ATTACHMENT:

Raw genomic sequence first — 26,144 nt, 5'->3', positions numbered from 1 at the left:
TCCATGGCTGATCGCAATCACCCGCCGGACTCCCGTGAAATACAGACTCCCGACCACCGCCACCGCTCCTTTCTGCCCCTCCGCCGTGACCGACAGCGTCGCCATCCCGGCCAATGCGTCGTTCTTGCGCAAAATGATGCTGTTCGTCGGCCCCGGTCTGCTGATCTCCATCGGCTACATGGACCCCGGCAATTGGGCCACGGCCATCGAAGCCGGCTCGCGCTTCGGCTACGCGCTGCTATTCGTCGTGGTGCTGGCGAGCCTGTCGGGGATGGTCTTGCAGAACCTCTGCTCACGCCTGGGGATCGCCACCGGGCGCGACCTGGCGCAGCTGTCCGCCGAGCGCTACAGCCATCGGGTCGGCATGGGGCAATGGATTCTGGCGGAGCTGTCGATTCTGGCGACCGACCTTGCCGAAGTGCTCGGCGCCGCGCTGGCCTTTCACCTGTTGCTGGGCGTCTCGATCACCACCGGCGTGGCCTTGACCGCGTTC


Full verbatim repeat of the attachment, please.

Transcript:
Raw genomic sequence first — 26,144 nt, 5'->3', positions numbered from 1 at the left:
TCCATGGCTGATCGCAATCACCCGCCGGACTCCCGTGAAATACAGACTCCCGACCACCGCCACCGCTCCTTTCTGCCCCTCCGCCGTGACCGACAGCGTCGCCATCCCGGCCAATGCGTCGTTCTTGCGCAAAATGATGCTGTTCGTCGGCCCCGGTCTGCTGATCTCCATCGGCTACATGGACCCCGGCAATTGGGCCACGGCCATCGAAGCCGGCTCGCGCTTCGGCTACGCGCTGCTATTCGTCGTGGTGCTGGCGAGCCTGTCGGGGATGGTCTTGCAGAACCTCTGCTCACGCCTGGGGATCGCCACCGGGCGCGACCTGGCGCAGCTGTCCGCCGAGCGCTACAGCCATCGGGTCGGCATGGGGCAATGGATTCTGGCGGAGCTGTCGATTCTGGCGACCGACCTTGCCGAAGTGCTCGGCGCCGCGCTGGCCTTTCACCTGTTGCTGGGCGTCTCGATCACCACCGGCGTGGCCTTGACCGCGTTC